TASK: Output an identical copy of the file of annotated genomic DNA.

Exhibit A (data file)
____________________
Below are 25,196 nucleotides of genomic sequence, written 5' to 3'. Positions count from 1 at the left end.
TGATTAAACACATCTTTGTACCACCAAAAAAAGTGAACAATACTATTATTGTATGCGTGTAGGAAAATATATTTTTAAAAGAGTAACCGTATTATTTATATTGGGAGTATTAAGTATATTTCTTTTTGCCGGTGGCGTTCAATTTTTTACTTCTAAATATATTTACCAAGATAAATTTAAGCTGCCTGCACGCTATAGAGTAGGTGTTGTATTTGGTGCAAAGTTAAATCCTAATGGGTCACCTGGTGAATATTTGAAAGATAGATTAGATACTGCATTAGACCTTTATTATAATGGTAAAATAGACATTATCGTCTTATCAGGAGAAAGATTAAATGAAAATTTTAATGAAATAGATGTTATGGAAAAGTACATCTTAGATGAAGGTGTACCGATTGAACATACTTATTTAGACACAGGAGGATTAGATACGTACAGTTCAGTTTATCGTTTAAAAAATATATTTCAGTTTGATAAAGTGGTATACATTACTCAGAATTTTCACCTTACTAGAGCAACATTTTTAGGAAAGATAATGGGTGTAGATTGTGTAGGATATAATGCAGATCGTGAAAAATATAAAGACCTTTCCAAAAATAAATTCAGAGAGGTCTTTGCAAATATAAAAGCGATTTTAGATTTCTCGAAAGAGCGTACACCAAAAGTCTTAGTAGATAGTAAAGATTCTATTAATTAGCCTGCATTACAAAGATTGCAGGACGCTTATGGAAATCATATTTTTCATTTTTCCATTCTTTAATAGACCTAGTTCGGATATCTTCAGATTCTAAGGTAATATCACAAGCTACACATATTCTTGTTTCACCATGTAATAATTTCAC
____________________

Below are 25,196 nucleotides of genomic sequence, written 5' to 3'. Positions count from 1 at the left end.
TGATTAAACACATCTTTGTACCACCAAAAAAAGTGAACAATACTATTATTGTATGCGTGTAGGAAAATATATTTTTAAAAGAGTAACCGTATTATTTATATTGGGAGTATTAAGTATATTTCTTTTTGCCGGTGGCGTTCAATTTTTTACTTCTAAATATATTTACCAAGATAAATTTAAGCTGCCTGCACGCTATAGAGTAGGTGTTGTATTTGGTGCAAAGTTAAATCCTAATGGGTCACCTGGTGAATATTTGAAAGATAGATTAGATACTGCATTAGACCTTTATTATAATGGTAAAATAGACATTATCGTCTTATCAGGAGAAAGATTAAATGAAAATTTTAATGAAATAGATGTTATGGAAAAGTACATCTTAGATGAAGGTGTACCGATTGAACATACTTATTTAGACACAGGAGGATTAGATACGTACAGTTCAGTTTATCGTTTAAAAAATATATTTCAGTTTGATAAAGTGGTATACATTACTCAGAATTTTCACCTTACTAGAGCAACATTTTTAGGAAAGATAATGGGTGTAGATTGTGTAGGATATAATGCAGATCGTGAAAAATATAAAGACCTTTCCAAAAATAAATTCAGAGAGGTCTTTGCAAATATAAAAGCGATTTTAGATTTCTCGAAAGAGCGTACACCAAAAGTCTTAGTAGATAGTAAAGATTCTATTAATTAGCCTGCATTACAAAGATTGCAGGACGCTTATGGAAATCATATTTTTCATTTTTCCATTCTTTAATAGACCTAGTTCGGATATCTTCAGATTCTAAGGTAATATCACAAGCTACACATATTCTTGTTTCACCATGTAATAATTTCAC